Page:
Mentions: Indeed, one can devise a 2 × 2 matrix of molecular vs. tissue targeting in drug development (Figure 10); however, its most important quadrant is presently missing (see Figure 10). Thus, the “magic bullet” is a phrase that was coined by Paul Ehrlich (Bosch and Rosich, 2008), initially with regard to anti-infectives, to describe a chemical that specifically inhibits a disease-causing target. Much of modern pharmacology relies precisely upon this principle, and many highly potent drugs have been developed (Strebhardt and Ullrich, 2008). However, most effective drugs are, in fact, active on multiple targets (e.g., Hopkins, 2008; Mestres and Gregori-Puigjané, 2009; Kell et al., 2013) and there is an increasing recognition (e.g., Boran and Iyengar, 2010; Metz and Hajduk, 2010; Xie et al., 2012; Jalencas and Mestres, 2013; Medina-Franco et al., 2013; Peters, 2013; Anighoro et al., 2014) as we move toward a network or systems pharmacology (e.g., Hopkins, 2008; Van Der Graaf and Benson, 2011; Cucurull-Sanchez et al., 2012; Rostami-Hodjegan, 2012; Waldman and Terzic, 2012; Bai and Abernethy, 2013; Csermely et al., 2013; Jenkins and Ma'ayan, 2013; Kell and Goodacre, 2014) that polypharmacology (one drug, multiple targets) is actually a desirable goal. While this can be achieved with combination therapies (multiple drugs, multiple targets) (e.g., Borisy et al., 2003; Zimmermann et al., 2007; Lehár et al., 2008), an advantage of polypharmacology is that the pharmacokinetics of a single agent are considerably simpler. However, with regard to tissue targeting, the “magic bullet” is more like a “magic blunderbuss” in that the drug can, in principle, bind to its targets in whichever tissue they are found so that it is largely unselective, and this is also true for agents exhibiting polypharmacology. This is obviously particularly undesirable for cytotoxic drugs such as anti-cancer agents, and leads to many examples of unwanted toxicity. By including tissue targeting as an explicit goal, much lower amounts of active drug can be given, thereby improving their therapeutic index massively. The starting point for achieving this is indeed the recognition that drugs enter cells more or less solely by hitchhiking on transporters normally involved in the transport of intermediary metabolites, rather than by diffusing indiscriminately through any and every phospholipid bilayer. A striking example comes from the work of Pfefferkorn and colleagues, who noted a value of 250,000 for the hepatocyte:myocyte ratio of a particular transporter-targeted drug (Pfefferkorn et al., 2011). It is not obvious how any view of a significant bilayer transport occurring (as in BDII) can sensibly account for this without ad hoc extra hypotheses, whereas the view that any “background” lipoidal bilayer transport is negligible finds it very easy to do so.

Bottom Line: One approach to experimental science involves creating hypotheses, then testing them by varying one or more independent variables, and assessing the effects of this variation on the processes of interest.One (BDII) asserts that lipoidal phospholipid Bilayer Diffusion Is Important, while a second (PBIN) proposes that in normal intact cells Phospholipid Bilayer diffusion Is Negligible (i.e., may be neglected quantitatively), because evolution selected against it, and with transmembrane drug transport being effected by genetically encoded proteinaceous carriers or pores, whose "natural" biological roles, and substrates are based in intermediary metabolism.Consequently, the view that Phospholipid Bilayer diffusion Is Negligible (PBIN) provides a starting hypothesis for assessing cellular drug uptake that is much better supported by the available evidence, and is both more productive and more predictive.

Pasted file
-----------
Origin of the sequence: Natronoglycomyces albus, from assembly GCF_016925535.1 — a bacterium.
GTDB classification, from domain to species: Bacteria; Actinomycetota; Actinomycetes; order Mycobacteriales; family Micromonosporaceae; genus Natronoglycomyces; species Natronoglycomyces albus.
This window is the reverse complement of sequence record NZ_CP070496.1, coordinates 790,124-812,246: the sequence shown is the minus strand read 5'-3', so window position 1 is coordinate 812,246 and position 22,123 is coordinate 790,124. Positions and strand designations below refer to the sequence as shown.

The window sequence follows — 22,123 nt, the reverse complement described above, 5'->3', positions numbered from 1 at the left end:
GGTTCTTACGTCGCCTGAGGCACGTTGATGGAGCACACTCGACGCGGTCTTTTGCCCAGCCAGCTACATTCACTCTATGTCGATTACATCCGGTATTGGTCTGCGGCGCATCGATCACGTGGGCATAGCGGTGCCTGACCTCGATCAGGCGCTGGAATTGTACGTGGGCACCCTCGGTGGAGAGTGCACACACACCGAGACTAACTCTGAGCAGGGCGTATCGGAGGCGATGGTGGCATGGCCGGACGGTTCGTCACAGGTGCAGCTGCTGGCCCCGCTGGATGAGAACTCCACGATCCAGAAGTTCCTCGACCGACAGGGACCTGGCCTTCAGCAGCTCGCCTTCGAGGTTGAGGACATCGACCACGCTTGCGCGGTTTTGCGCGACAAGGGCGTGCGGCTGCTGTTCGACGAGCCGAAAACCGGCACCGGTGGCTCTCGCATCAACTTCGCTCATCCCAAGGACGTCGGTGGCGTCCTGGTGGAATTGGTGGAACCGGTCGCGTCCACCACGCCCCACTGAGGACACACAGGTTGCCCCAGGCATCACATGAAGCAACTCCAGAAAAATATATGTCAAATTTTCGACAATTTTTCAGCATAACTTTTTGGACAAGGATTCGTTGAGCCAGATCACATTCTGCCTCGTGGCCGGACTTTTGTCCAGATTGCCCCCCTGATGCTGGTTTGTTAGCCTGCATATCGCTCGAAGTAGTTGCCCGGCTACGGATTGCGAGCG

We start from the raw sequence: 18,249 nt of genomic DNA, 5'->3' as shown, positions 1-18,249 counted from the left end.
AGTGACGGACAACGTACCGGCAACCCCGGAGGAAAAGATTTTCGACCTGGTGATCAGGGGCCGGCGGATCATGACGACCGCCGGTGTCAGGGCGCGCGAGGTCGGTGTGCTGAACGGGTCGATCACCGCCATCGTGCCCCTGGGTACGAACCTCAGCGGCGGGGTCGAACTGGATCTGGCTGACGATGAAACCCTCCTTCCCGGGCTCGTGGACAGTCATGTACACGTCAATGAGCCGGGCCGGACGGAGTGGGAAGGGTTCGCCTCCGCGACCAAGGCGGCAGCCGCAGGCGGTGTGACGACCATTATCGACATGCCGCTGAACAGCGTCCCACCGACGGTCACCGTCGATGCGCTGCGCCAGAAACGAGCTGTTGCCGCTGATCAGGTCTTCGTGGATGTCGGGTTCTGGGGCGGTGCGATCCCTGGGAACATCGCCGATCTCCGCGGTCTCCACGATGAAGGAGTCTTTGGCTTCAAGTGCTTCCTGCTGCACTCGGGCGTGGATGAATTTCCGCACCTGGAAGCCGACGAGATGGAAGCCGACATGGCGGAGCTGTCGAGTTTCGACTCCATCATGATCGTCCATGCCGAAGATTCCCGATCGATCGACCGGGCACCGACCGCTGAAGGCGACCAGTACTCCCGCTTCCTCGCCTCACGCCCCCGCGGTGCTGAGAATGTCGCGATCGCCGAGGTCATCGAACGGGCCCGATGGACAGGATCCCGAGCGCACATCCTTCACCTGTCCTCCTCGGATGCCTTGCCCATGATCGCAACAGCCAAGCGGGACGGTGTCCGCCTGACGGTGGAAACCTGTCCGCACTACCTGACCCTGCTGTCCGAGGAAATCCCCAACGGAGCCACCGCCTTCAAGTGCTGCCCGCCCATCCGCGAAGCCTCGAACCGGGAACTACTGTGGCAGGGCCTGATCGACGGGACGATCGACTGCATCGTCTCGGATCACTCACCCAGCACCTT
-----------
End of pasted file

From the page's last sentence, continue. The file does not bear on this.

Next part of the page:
View Article: PubMed Central - PubMed

Affiliation: School of Chemistry, The University of Manchester Manchester, UK ; Manchester Institute of Biotechnology, The University of Manchester Manchester, UK.

ABSTRACT
One approach to experimental science involves creating hypotheses, then testing them by varying one or more independent variables, and assessing the effects of this variation on the processes of interest. We use this strategy to compare the intellectual status and available evidence for two models or views of mechanisms of transmembrane drug transport into intact biological cells. One (BDII) asserts that lipoidal phospholipid Bilayer Diffusion Is Important, while a second (PBIN) proposes that in normal intact cells Phospholipid Bilayer diffusion Is Negligible (i.e., may be neglected quantitatively), because evolution selected against it, and with transmembrane drug transport being effected by genetically encoded proteinaceous carriers or pores, whose "natural" biological roles, and substrates are based in intermediary metabolism. Despite a recent review elsewhere, we can find no evidence able to support BDII as we can find no experiments in intact cells in which phospholipid bilayer diffusion was either varied independently or measured directly (although there are many papers where it was inferred by seeing a covariation of other dependent variables). By contrast, we find an abundance of evidence showing cases in which changes in the activities of named and genetically identified transporters led to measurable changes in the rate or extent of drug uptake. PBIN also has considerable predictive power, and accounts readily for the large differences in drug uptake between tissues, cells and species, in accounting for the metabolite-likeness of marketed drugs, in pharmacogenomics, and in providing a straightforward explanation for the late-stage appearance of toxicity and of lack of efficacy during drug discovery programmes despite macroscopically adequate pharmacokinetics. Consequently, the view that Phospholipid Bilayer diffusion Is Negligible (PBIN) provides a starting hypothesis for assessing cellular drug uptake that is much better supported by the available evidence, and is both more productive and more predictive.

No MeSH data available.


Related in: MedlinePlus